Jefferson’s Wall of Separation

Thomas Jefferson - photo by David CosandIf dogma isn’t clouding your judgment then a wall of separation between church and state probably seems like a good idea. However, there are Christians in this country who say – and they are correct – the phrase “separation of church and state” is not written in the United States Constitution. They believe that quoting Thomas Jefferson‘s “wall of separation” as rule of law is a misinterpretation of the text of the First Amendment, which reads…

Congress shall make no law respecting an establishment of religion, or prohibiting the free exercise thereof; or abridging the freedom of speech, or of the press; or the right of the people peaceably to assemble, and to petition the Government for a redress of grievances.

As it relates to prayer in public schools, Christians use “prohibiting the free exercise” as the basis of their argument. They state that prohibiting children to pray in public schools violates the First Amendment. The problem with this argument is that it ignores the preceding text of “Congress shall make no law respecting an establishment of religion”. Some may strictly interpret the scope of that text to legislation passed by congress. Why would the architects of the Constitution feel it was fine for other government institutions to endorse a specific religion? Did they only intend to specify congress or was it shorthand for a larger meaning?

James Madison - public domain - Library of CongressJames Madison – the 4th U.S. President and the principle drafter of the Bill of Rights – wrote, “practical distinction between Religion and Civil Government is essential to the purity of both, and as guaranteed by the Constitution of the United States.”, in a June 3, 1811 letter to the Baptist Churches in Neal’s Creek and Black Creek, North Carolina.

What is the intended purpose of a constitution for any nation that values personal freedom? I argue that a constitution of any free democracy should establish rights, not deny rights and it should limit the majority’s ability to impose tyranny on a minority.

If you’ve ever read the Constitution you are aware that there are many clauses lacking specificity. The architects of the United States Constitution crafted a framework for our free democracy knowing that much of the specificity would be left up to the judicial branch. With that in mind we can look at decades of precedent where the Supreme Court has stated the Establishment Clause of the First Amendment was intended, as Jefferson stated, to form a wall of separation between church and state.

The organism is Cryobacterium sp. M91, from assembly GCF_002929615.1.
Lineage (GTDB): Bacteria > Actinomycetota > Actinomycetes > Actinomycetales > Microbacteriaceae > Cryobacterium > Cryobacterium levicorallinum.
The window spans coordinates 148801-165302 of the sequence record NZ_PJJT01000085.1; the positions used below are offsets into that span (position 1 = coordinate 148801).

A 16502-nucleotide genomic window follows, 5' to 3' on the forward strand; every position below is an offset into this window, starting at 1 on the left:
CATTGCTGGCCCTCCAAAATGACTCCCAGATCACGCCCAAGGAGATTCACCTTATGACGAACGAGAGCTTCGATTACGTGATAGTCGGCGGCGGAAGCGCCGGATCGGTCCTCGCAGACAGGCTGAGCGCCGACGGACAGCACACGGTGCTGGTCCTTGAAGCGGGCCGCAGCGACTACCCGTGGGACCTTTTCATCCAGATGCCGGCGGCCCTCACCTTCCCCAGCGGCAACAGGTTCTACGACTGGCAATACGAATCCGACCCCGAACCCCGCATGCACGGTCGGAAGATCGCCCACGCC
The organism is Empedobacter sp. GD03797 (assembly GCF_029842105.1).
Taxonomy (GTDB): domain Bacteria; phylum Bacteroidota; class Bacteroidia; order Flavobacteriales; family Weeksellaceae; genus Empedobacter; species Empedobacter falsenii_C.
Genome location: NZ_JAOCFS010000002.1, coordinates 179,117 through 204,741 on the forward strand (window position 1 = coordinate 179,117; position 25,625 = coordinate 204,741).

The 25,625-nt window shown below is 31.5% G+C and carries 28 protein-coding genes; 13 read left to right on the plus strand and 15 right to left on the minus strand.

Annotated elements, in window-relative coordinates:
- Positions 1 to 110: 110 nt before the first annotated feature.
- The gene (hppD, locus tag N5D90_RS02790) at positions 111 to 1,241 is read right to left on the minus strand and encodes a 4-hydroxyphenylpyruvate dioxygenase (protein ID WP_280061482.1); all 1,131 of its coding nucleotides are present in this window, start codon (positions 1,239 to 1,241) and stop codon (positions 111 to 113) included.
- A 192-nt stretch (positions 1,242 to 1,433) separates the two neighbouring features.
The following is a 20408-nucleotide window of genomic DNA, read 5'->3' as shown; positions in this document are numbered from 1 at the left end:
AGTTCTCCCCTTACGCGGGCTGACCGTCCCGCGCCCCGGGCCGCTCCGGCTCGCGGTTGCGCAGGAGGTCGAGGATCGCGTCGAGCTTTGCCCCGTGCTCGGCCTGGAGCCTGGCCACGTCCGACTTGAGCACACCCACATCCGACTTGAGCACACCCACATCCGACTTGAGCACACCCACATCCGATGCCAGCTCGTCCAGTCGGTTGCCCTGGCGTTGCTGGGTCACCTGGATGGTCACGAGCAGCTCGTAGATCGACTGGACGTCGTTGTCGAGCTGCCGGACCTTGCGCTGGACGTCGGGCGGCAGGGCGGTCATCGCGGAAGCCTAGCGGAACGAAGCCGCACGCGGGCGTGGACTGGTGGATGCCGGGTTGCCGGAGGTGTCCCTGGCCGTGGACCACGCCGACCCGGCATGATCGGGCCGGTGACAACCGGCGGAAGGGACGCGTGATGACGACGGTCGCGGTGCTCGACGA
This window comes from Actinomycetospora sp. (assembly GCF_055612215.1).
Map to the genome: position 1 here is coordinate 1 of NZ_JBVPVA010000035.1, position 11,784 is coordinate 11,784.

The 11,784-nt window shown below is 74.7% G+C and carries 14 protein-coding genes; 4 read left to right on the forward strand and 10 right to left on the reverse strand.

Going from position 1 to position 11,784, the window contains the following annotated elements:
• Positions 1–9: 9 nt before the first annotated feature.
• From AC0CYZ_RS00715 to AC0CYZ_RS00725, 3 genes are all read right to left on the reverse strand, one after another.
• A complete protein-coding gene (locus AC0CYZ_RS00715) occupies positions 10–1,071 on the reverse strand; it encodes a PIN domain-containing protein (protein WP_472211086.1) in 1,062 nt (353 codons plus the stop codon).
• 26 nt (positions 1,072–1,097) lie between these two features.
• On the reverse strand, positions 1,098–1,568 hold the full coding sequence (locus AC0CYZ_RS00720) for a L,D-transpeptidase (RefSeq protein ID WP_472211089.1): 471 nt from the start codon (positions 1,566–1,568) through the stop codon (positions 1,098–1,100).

Even if we were to remove overwhelming precedent from the record it should still be obvious – to those not blinded by doctrine – that you cannot have a society that is truly free for all people unless the framework and laws of that society protect the freedoms of all, even the smallest minority group. Any endorsement of religious beliefs – even loosely acknowledged – by state-run institutions like a public school would not pass that litmus test. Those that would argue infringement of rights because praying is not permitted in public school stand on no higher ground than someone arguing infringement of rights because smoking or foul language are not tolerated in the classroom. Again, this is where the framework of our free society lacks specificity. It’s simply not possible to define all situations and all scenarios, nor would it be desirable. I believe most people in this country implicitly understand this and generally accept where free speech rights start and end. But there are others who would like to exploit passages and clauses to impose a narrow vision of the world.

This is not a religion bashing article. This is an advocacy of the free practice of religious beliefs and it is a defense of the First Amendment of the Constitution which protects that freedom, not just for the majority, but for everyone. What mechanism exists to protect a minority religion if not for a wall of separation between church and state?